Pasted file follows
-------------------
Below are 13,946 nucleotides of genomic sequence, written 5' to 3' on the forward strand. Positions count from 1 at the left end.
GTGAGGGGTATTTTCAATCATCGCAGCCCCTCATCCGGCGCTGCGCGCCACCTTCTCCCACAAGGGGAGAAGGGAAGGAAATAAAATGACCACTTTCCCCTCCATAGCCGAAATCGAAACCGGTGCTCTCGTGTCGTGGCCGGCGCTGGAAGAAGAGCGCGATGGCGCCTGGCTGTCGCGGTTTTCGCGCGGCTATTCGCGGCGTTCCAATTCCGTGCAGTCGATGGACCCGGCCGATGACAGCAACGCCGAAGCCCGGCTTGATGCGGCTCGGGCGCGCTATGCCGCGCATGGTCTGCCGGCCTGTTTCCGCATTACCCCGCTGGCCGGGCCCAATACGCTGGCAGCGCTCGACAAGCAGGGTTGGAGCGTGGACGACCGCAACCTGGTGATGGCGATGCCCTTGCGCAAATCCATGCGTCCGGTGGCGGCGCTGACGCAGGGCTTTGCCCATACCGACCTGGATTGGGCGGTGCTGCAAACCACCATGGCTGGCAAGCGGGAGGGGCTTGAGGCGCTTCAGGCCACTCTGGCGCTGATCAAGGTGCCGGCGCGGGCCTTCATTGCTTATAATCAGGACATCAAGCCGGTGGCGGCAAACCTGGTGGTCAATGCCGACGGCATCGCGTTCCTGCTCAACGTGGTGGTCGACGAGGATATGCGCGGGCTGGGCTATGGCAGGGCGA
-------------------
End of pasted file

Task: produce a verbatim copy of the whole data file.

Below are 13,946 nucleotides of genomic sequence, written 5' to 3' on the forward strand. Positions count from 1 at the left end.
GTGAGGGGTATTTTCAATCATCGCAGCCCCTCATCCGGCGCTGCGCGCCACCTTCTCCCACAAGGGGAGAAGGGAAGGAAATAAAATGACCACTTTCCCCTCCATAGCCGAAATCGAAACCGGTGCTCTCGTGTCGTGGCCGGCGCTGGAAGAAGAGCGCGATGGCGCCTGGCTGTCGCGGTTTTCGCGCGGCTATTCGCGGCGTTCCAATTCCGTGCAGTCGATGGACCCGGCCGATGACAGCAACGCCGAAGCCCGGCTTGATGCGGCTCGGGCGCGCTATGCCGCGCATGGTCTGCCGGCCTGTTTCCGCATTACCCCGCTGGCCGGGCCCAATACGCTGGCAGCGCTCGACAAGCAGGGTTGGAGCGTGGACGACCGCAACCTGGTGATGGCGATGCCCTTGCGCAAATCCATGCGTCCGGTGGCGGCGCTGACGCAGGGCTTTGCCCATACCGACCTGGATTGGGCGGTGCTGCAAACCACCATGGCTGGCAAGCGGGAGGGGCTTGAGGCGCTTCAGGCCACTCTGGCGCTGATCAAGGTGCCGGCGCGGGCCTTCATTGCTTATAATCAGGACATCAAGCCGGTGGCGGCAAACCTGGTGGTCAATGCCGACGGCATCGCGTTCCTGCTCAACGTGGTGGTCGACGAGGATATGCGCGGGCTGGGCTATGGCAGGGCGA